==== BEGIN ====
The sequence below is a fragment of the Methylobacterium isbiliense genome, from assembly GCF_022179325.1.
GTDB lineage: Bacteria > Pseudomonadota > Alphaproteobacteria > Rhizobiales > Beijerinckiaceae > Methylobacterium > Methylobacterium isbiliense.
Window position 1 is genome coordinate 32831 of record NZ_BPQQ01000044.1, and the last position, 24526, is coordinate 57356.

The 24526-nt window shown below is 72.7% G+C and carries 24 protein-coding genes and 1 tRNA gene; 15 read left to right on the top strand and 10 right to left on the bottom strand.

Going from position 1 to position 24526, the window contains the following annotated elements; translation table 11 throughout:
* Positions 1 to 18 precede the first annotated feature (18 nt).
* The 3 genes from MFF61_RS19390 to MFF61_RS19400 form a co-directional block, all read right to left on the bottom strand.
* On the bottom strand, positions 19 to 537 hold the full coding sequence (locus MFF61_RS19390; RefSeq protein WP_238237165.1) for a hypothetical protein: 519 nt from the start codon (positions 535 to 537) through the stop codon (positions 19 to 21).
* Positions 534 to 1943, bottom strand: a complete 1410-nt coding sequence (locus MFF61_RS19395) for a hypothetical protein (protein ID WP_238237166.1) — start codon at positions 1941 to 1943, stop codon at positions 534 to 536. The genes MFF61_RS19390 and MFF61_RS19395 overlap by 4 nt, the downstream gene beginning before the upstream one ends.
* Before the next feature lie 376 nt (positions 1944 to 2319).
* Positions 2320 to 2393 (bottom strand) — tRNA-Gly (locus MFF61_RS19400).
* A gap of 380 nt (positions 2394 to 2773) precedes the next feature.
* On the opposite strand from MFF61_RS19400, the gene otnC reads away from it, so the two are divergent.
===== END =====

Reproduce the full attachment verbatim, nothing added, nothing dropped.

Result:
The sequence below is a fragment of the Methylobacterium isbiliense genome, from assembly GCF_022179325.1.
GTDB lineage: Bacteria > Pseudomonadota > Alphaproteobacteria > Rhizobiales > Beijerinckiaceae > Methylobacterium > Methylobacterium isbiliense.
Window position 1 is genome coordinate 32831 of record NZ_BPQQ01000044.1, and the last position, 24526, is coordinate 57356.

The 24526-nt window shown below is 72.7% G+C and carries 24 protein-coding genes and 1 tRNA gene; 15 read left to right on the top strand and 10 right to left on the bottom strand.

Going from position 1 to position 24526, the window contains the following annotated elements; translation table 11 throughout:
* Positions 1 to 18 precede the first annotated feature (18 nt).
* The 3 genes from MFF61_RS19390 to MFF61_RS19400 form a co-directional block, all read right to left on the bottom strand.
* On the bottom strand, positions 19 to 537 hold the full coding sequence (locus MFF61_RS19390; RefSeq protein WP_238237165.1) for a hypothetical protein: 519 nt from the start codon (positions 535 to 537) through the stop codon (positions 19 to 21).
* Positions 534 to 1943, bottom strand: a complete 1410-nt coding sequence (locus MFF61_RS19395) for a hypothetical protein (protein ID WP_238237166.1) — start codon at positions 1941 to 1943, stop codon at positions 534 to 536. The genes MFF61_RS19390 and MFF61_RS19395 overlap by 4 nt, the downstream gene beginning before the upstream one ends.
* Before the next feature lie 376 nt (positions 1944 to 2319).
* Positions 2320 to 2393 (bottom strand) — tRNA-Gly (locus MFF61_RS19400).
* A gap of 380 nt (positions 2394 to 2773) precedes the next feature.
* On the opposite strand from MFF61_RS19400, the gene otnC reads away from it, so the two are divergent.